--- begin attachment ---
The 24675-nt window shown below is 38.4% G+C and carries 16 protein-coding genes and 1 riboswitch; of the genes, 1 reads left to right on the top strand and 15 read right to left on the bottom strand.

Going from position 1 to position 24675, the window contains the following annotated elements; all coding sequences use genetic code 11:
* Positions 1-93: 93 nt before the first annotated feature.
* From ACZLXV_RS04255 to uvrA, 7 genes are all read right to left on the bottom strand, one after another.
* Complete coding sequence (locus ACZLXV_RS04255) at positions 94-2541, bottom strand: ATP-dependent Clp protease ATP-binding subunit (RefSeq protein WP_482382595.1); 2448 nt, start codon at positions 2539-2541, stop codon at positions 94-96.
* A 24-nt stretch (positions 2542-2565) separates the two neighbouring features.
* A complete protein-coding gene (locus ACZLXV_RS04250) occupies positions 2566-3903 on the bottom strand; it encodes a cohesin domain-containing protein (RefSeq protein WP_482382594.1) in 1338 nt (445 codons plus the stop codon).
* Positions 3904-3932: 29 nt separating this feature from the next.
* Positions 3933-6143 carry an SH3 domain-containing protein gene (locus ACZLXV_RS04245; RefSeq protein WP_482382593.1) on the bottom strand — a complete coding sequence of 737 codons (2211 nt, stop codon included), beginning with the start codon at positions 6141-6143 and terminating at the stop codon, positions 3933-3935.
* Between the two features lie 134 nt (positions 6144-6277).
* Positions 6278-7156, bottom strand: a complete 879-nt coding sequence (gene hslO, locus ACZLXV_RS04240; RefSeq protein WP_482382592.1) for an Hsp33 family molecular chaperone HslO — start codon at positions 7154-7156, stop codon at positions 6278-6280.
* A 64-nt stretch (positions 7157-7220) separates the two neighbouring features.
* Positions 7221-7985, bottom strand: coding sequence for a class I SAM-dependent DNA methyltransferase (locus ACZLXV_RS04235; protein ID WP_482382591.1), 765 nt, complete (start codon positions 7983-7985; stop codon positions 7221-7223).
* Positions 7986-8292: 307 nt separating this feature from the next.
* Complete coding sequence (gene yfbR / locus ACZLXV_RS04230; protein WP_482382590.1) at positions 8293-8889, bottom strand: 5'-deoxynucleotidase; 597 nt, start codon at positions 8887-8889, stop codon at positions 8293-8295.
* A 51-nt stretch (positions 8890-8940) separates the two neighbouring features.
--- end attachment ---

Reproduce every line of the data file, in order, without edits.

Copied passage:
The 24675-nt window shown below is 38.4% G+C and carries 16 protein-coding genes and 1 riboswitch; of the genes, 1 reads left to right on the top strand and 15 read right to left on the bottom strand.

Going from position 1 to position 24675, the window contains the following annotated elements; all coding sequences use genetic code 11:
* Positions 1-93: 93 nt before the first annotated feature.
* From ACZLXV_RS04255 to uvrA, 7 genes are all read right to left on the bottom strand, one after another.
* Complete coding sequence (locus ACZLXV_RS04255) at positions 94-2541, bottom strand: ATP-dependent Clp protease ATP-binding subunit (RefSeq protein WP_482382595.1); 2448 nt, start codon at positions 2539-2541, stop codon at positions 94-96.
* A 24-nt stretch (positions 2542-2565) separates the two neighbouring features.
* A complete protein-coding gene (locus ACZLXV_RS04250) occupies positions 2566-3903 on the bottom strand; it encodes a cohesin domain-containing protein (RefSeq protein WP_482382594.1) in 1338 nt (445 codons plus the stop codon).
* Positions 3904-3932: 29 nt separating this feature from the next.
* Positions 3933-6143 carry an SH3 domain-containing protein gene (locus ACZLXV_RS04245; RefSeq protein WP_482382593.1) on the bottom strand — a complete coding sequence of 737 codons (2211 nt, stop codon included), beginning with the start codon at positions 6141-6143 and terminating at the stop codon, positions 3933-3935.
* Between the two features lie 134 nt (positions 6144-6277).
* Positions 6278-7156, bottom strand: a complete 879-nt coding sequence (gene hslO, locus ACZLXV_RS04240; RefSeq protein WP_482382592.1) for an Hsp33 family molecular chaperone HslO — start codon at positions 7154-7156, stop codon at positions 6278-6280.
* A 64-nt stretch (positions 7157-7220) separates the two neighbouring features.
* Positions 7221-7985, bottom strand: coding sequence for a class I SAM-dependent DNA methyltransferase (locus ACZLXV_RS04235; protein ID WP_482382591.1), 765 nt, complete (start codon positions 7983-7985; stop codon positions 7221-7223).
* Positions 7986-8292: 307 nt separating this feature from the next.
* Complete coding sequence (gene yfbR / locus ACZLXV_RS04230; protein WP_482382590.1) at positions 8293-8889, bottom strand: 5'-deoxynucleotidase; 597 nt, start codon at positions 8887-8889, stop codon at positions 8293-8295.
* A 51-nt stretch (positions 8890-8940) separates the two neighbouring features.